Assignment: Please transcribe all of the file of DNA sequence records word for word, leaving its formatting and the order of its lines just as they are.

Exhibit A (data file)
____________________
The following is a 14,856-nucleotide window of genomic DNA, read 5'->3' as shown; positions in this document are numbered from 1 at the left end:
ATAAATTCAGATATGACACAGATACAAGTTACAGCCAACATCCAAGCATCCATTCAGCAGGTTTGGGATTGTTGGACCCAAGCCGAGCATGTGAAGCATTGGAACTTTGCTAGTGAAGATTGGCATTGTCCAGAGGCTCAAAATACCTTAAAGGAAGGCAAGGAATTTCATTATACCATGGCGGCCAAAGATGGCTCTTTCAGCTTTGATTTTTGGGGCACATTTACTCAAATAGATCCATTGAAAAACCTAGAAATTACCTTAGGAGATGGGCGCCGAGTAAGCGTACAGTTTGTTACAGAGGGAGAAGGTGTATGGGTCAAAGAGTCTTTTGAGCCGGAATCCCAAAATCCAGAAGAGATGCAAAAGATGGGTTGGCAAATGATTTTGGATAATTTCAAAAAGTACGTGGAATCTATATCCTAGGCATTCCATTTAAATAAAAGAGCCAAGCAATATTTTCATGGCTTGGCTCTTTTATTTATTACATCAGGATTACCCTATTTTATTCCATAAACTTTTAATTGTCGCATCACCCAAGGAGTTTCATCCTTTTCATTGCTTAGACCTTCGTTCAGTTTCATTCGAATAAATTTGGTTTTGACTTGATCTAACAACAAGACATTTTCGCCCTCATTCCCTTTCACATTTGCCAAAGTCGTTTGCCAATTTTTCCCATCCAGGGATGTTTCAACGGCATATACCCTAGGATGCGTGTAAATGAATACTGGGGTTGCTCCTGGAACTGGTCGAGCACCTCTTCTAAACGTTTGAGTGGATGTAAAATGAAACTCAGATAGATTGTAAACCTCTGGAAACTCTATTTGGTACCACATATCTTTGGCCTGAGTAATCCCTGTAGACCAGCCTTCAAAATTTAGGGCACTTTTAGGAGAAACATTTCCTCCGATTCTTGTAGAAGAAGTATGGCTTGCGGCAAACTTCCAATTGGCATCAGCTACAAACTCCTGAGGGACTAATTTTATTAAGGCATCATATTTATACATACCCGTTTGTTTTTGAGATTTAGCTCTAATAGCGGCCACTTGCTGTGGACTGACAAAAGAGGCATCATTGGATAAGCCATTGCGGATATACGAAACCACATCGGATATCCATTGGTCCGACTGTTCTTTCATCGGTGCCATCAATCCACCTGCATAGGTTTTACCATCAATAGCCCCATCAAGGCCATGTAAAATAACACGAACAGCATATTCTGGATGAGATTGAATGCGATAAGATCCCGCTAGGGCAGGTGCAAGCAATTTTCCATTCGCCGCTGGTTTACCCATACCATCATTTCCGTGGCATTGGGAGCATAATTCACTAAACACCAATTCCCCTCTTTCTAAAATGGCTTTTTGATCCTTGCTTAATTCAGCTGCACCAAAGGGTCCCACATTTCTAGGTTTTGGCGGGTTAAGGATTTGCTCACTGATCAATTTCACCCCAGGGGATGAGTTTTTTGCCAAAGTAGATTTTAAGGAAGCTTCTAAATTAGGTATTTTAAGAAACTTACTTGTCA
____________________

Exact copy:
The following is a 14,856-nucleotide window of genomic DNA, read 5'->3' as shown; positions in this document are numbered from 1 at the left end:
ATAAATTCAGATATGACACAGATACAAGTTACAGCCAACATCCAAGCATCCATTCAGCAGGTTTGGGATTGTTGGACCCAAGCCGAGCATGTGAAGCATTGGAACTTTGCTAGTGAAGATTGGCATTGTCCAGAGGCTCAAAATACCTTAAAGGAAGGCAAGGAATTTCATTATACCATGGCGGCCAAAGATGGCTCTTTCAGCTTTGATTTTTGGGGCACATTTACTCAAATAGATCCATTGAAAAACCTAGAAATTACCTTAGGAGATGGGCGCCGAGTAAGCGTACAGTTTGTTACAGAGGGAGAAGGTGTATGGGTCAAAGAGTCTTTTGAGCCGGAATCCCAAAATCCAGAAGAGATGCAAAAGATGGGTTGGCAAATGATTTTGGATAATTTCAAAAAGTACGTGGAATCTATATCCTAGGCATTCCATTTAAATAAAAGAGCCAAGCAATATTTTCATGGCTTGGCTCTTTTATTTATTACATCAGGATTACCCTATTTTATTCCATAAACTTTTAATTGTCGCATCACCCAAGGAGTTTCATCCTTTTCATTGCTTAGACCTTCGTTCAGTTTCATTCGAATAAATTTGGTTTTGACTTGATCTAACAACAAGACATTTTCGCCCTCATTCCCTTTCACATTTGCCAAAGTCGTTTGCCAATTTTTCCCATCCAGGGATGTTTCAACGGCATATACCCTAGGATGCGTGTAAATGAATACTGGGGTTGCTCCTGGAACTGGTCGAGCACCTCTTCTAAACGTTTGAGTGGATGTAAAATGAAACTCAGATAGATTGTAAACCTCTGGAAACTCTATTTGGTACCACATATCTTTGGCCTGAGTAATCCCTGTAGACCAGCCTTCAAAATTTAGGGCACTTTTAGGAGAAACATTTCCTCCGATTCTTGTAGAAGAAGTATGGCTTGCGGCAAACTTCCAATTGGCATCAGCTACAAACTCCTGAGGGACTAATTTTATTAAGGCATCATATTTATACATACCCGTTTGTTTTTGAGATTTAGCTCTAATAGCGGCCACTTGCTGTGGACTGACAAAAGAGGCATCATTGGATAAGCCATTGCGGATATACGAAACCACATCGGATATCCATTGGTCCGACTGTTCTTTCATCGGTGCCATCAATCCACCTGCATAGGTTTTACCATCAATAGCCCCATCAAGGCCATGTAAAATAACACGAACAGCATATTCTGGATGAGATTGAATGCGATAAGATCCCGCTAGGGCAGGTGCAAGCAATTTTCCATTCGCCGCTGGTTTACCCATACCATCATTTCCGTGGCATTGGGAGCATAATTCACTAAACACCAATTCCCCTCTTTCTAAAATGGCTTTTTGATCCTTGCTTAATTCAGCTGCACCAAAGGGTCCCACATTTCTAGGTTTTGGCGGGTTAAGGATTTGCTCACTGATCAATTTCACCCCAGGGGATGAGTTTTTTGCCAAAGTAGATTTTAAGGAAGCTTCTAAATTAGGTATTTTAAGAAACTTACTTGTCA